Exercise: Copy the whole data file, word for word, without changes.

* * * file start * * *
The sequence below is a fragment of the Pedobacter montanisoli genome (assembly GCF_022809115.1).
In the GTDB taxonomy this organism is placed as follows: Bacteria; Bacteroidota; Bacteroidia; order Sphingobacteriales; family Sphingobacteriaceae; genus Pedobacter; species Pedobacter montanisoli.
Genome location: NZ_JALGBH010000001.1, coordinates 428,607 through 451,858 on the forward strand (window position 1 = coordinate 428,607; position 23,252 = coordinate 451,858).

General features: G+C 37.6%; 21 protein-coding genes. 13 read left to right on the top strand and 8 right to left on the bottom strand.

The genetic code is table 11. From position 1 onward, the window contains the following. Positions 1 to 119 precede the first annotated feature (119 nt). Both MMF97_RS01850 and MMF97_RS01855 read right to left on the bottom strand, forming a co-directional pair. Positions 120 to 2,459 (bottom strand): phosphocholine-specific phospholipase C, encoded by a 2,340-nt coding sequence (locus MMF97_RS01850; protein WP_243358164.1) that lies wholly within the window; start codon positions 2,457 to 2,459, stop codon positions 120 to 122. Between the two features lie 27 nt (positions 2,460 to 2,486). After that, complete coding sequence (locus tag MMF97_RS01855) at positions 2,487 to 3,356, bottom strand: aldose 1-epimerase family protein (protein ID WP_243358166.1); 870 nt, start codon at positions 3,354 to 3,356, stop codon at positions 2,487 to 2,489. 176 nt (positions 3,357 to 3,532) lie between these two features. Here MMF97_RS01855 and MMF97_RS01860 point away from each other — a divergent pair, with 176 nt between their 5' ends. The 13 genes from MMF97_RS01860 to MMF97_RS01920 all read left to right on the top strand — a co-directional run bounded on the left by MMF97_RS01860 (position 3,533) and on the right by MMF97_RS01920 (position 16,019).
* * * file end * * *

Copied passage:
The sequence below is a fragment of the Pedobacter montanisoli genome (assembly GCF_022809115.1).
In the GTDB taxonomy this organism is placed as follows: Bacteria; Bacteroidota; Bacteroidia; order Sphingobacteriales; family Sphingobacteriaceae; genus Pedobacter; species Pedobacter montanisoli.
Genome location: NZ_JALGBH010000001.1, coordinates 428,607 through 451,858 on the forward strand (window position 1 = coordinate 428,607; position 23,252 = coordinate 451,858).

General features: G+C 37.6%; 21 protein-coding genes. 13 read left to right on the top strand and 8 right to left on the bottom strand.

The genetic code is table 11. From position 1 onward, the window contains the following. Positions 1 to 119 precede the first annotated feature (119 nt). Both MMF97_RS01850 and MMF97_RS01855 read right to left on the bottom strand, forming a co-directional pair. Positions 120 to 2,459 (bottom strand): phosphocholine-specific phospholipase C, encoded by a 2,340-nt coding sequence (locus MMF97_RS01850; protein WP_243358164.1) that lies wholly within the window; start codon positions 2,457 to 2,459, stop codon positions 120 to 122. Between the two features lie 27 nt (positions 2,460 to 2,486). After that, complete coding sequence (locus tag MMF97_RS01855) at positions 2,487 to 3,356, bottom strand: aldose 1-epimerase family protein (protein ID WP_243358166.1); 870 nt, start codon at positions 3,354 to 3,356, stop codon at positions 2,487 to 2,489. 176 nt (positions 3,357 to 3,532) lie between these two features. Here MMF97_RS01855 and MMF97_RS01860 point away from each other — a divergent pair, with 176 nt between their 5' ends. The 13 genes from MMF97_RS01860 to MMF97_RS01920 all read left to right on the top strand — a co-directional run bounded on the left by MMF97_RS01860 (position 3,533) and on the right by MMF97_RS01920 (position 16,019).